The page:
The PPI came out last week and showed the headline to be 3% while the core showed gains of 6.5% (both on an annual basis). Doesn't that blow your mind -the Core PPI that doesn't include food and energy (the 2 main categories of commodities that have skyrocketed to almost cause a consumer panic) are not included in the PPI index (core) that rose 6.5%. Wait until the next report that will have to include the rise of food and energy in the headline number. We don't understand how the core could possibly be higher than the headline (that includes food and energy), but in any case the Fed has its job cut out for them.
The news this week was just a little better. The Conference Board reported that May consumer confidence fell for the fifth straight month to 57.2, the lowest since October 1992 when the economy was coming out of a recession. The Case-Shiller index of National housing fell 14.1% in the first quarter compared to a year earlier. This is the lowest since its inception in 1988. Prices nationwide are at levels not seen since the third quarter of 2004. However, the index is still up 60% relative to the index in 2000. Some would consider this a positive, while we think the fact that the bubble bursting still has a ways to go is a major negative. Last week OFHEO announced that home prices fell 3.1% in the first quarter and, although a record decline, not nearly as severe as the Case-Shiller reported decline. The reason is due to the fact that their index is narrower in scope. This government agency measures mortgages of $417,000 or less that are bought or backed by Fannie Mae or Freddie Mac. Therefore, properties bought with some of the riskier type of loans are excluded from their data base. The durable goods orders were better than expected yesterday (but still negative) and this statistic has always been very volatile. The GDP was revised up from 0.6% to 0.9% but even that was not as good as the expectations.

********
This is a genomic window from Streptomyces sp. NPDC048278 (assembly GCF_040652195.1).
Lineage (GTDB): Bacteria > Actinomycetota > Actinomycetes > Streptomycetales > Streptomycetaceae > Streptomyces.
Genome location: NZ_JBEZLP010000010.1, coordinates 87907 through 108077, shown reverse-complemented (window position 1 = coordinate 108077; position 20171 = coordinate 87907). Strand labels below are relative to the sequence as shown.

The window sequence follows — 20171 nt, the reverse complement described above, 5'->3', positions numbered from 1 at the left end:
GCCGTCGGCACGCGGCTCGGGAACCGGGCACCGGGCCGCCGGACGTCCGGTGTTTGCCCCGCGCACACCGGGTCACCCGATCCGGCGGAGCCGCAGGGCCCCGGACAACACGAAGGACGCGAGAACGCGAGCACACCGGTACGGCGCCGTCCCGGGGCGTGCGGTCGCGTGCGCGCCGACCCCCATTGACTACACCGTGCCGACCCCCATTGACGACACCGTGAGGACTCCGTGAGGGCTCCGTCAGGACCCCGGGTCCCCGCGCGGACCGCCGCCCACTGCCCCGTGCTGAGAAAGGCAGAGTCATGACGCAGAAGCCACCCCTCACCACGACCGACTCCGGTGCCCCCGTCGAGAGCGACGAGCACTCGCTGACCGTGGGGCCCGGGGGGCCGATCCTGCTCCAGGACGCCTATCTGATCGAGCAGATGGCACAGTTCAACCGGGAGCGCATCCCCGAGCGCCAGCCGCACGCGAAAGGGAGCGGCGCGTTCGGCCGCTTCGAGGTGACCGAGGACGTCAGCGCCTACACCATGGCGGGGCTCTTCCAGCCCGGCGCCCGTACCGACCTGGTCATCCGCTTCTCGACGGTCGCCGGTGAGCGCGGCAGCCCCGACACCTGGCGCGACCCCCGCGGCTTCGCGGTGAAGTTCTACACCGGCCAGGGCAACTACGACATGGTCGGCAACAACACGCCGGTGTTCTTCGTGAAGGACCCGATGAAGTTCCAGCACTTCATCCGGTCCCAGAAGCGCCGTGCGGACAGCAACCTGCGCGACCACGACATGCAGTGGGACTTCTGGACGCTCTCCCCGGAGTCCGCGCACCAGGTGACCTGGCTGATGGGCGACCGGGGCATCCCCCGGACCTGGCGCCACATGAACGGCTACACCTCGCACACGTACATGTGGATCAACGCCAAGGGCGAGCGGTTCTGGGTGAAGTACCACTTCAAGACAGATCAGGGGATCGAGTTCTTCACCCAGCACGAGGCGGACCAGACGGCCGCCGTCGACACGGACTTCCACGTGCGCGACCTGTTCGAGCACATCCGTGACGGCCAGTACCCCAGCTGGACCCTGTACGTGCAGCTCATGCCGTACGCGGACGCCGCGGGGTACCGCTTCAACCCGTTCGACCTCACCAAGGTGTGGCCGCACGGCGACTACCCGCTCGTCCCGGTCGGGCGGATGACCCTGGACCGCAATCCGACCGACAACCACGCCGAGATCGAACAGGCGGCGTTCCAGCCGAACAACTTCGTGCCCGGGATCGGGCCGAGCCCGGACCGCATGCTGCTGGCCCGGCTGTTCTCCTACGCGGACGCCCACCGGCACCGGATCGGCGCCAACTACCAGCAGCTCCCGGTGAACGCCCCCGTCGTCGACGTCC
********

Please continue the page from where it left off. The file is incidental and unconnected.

Many investors believe the market can't go down with the "Fed Put" in place. In other words they expect the Fed to ease in the face of economic weakness and to bail out any major company that gets into financial trouble. After the Bear Stearns bail out investors have become convinced that the Fed will act to prevent any deflationary episodes that may take place in the future. It is hard to blame investors, since the Fed has allowed not just Commercial Banks but also Investment Banks, to borrow at the Fed window. Even worse, is for the Fed to allow all of these entities to exchange their questionable securities (including mortgage paper) through the "alphabet soup auctions" of the Fed for Treasury securities. The Term Securities Lending Facility (TSLF) has been set up for just brokerage firms to exchange their "paper" for Treasury securities. The only problem with this is that the investors think the Fed is the lender of last resort when actually the taxpayers are the ones that have to pick up the bill if the paper the Fed is holding goes bad.
If the market is depending upon the Fed to continue lowering rates, the release of the Fed's minutes last week wasn't inspiring. It looks like the last meeting was spent with the dilemma of lowering rates, but only if the economy falls off a cliff, and potentially raising rates if the inflation rate rises above their projection of 3.1 to 3.4 % in 2008. At the same time, they predicted the rate of overall economic growth would significantly slow, to an anemic annual rate of 0.3 to 1.2% (we think much lower).
As our regular readers know we have predicted the Fed will discover they are locked into a very large box that will be very difficult to escape. As we stated earlier, the stock market has resumed the major bear market trend and it is not at all clear that the "Fed Put" will continue to act, as much as it has in the past, as a psychologically bullish factor.